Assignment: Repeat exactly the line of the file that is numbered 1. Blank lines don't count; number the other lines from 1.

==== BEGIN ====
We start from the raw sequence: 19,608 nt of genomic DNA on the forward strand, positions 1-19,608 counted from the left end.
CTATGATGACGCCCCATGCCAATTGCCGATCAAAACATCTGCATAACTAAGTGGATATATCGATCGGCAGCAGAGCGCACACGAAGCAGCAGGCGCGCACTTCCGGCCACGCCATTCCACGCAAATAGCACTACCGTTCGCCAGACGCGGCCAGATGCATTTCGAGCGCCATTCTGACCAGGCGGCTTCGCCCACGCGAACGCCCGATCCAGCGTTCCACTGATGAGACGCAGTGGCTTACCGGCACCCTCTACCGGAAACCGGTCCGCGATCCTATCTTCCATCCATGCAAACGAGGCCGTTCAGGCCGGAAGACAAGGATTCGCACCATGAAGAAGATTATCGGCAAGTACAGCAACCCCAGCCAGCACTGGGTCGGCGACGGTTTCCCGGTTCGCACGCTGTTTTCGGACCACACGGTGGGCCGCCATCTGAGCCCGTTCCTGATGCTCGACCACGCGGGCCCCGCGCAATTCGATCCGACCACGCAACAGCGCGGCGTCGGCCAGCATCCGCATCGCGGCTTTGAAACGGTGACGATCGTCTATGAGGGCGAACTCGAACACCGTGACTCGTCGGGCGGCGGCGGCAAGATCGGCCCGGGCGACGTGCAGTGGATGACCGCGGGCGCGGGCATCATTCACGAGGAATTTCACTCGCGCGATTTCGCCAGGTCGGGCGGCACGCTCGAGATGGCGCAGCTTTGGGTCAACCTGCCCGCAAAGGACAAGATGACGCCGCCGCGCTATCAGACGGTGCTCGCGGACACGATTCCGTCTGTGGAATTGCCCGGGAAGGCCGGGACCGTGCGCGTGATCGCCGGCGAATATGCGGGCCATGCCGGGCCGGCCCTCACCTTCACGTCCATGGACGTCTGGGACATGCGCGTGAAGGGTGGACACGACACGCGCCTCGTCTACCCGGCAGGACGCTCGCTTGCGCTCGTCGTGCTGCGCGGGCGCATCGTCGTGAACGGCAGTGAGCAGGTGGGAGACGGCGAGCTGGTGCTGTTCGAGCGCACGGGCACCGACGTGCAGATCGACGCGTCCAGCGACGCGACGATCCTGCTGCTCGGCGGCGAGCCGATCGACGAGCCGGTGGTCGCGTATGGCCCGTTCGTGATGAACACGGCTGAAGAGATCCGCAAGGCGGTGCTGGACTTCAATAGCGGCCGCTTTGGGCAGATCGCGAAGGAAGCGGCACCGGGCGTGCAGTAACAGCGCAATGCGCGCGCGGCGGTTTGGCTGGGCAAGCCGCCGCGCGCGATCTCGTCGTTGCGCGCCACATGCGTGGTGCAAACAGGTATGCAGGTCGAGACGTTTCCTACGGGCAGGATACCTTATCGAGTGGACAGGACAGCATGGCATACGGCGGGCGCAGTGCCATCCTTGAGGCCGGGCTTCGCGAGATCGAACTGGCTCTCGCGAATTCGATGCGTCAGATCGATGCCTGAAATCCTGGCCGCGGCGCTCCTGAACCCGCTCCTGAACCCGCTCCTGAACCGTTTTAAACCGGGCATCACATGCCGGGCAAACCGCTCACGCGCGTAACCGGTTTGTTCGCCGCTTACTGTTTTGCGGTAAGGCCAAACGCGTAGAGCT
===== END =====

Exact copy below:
We start from the raw sequence: 19,608 nt of genomic DNA on the forward strand, positions 1-19,608 counted from the left end.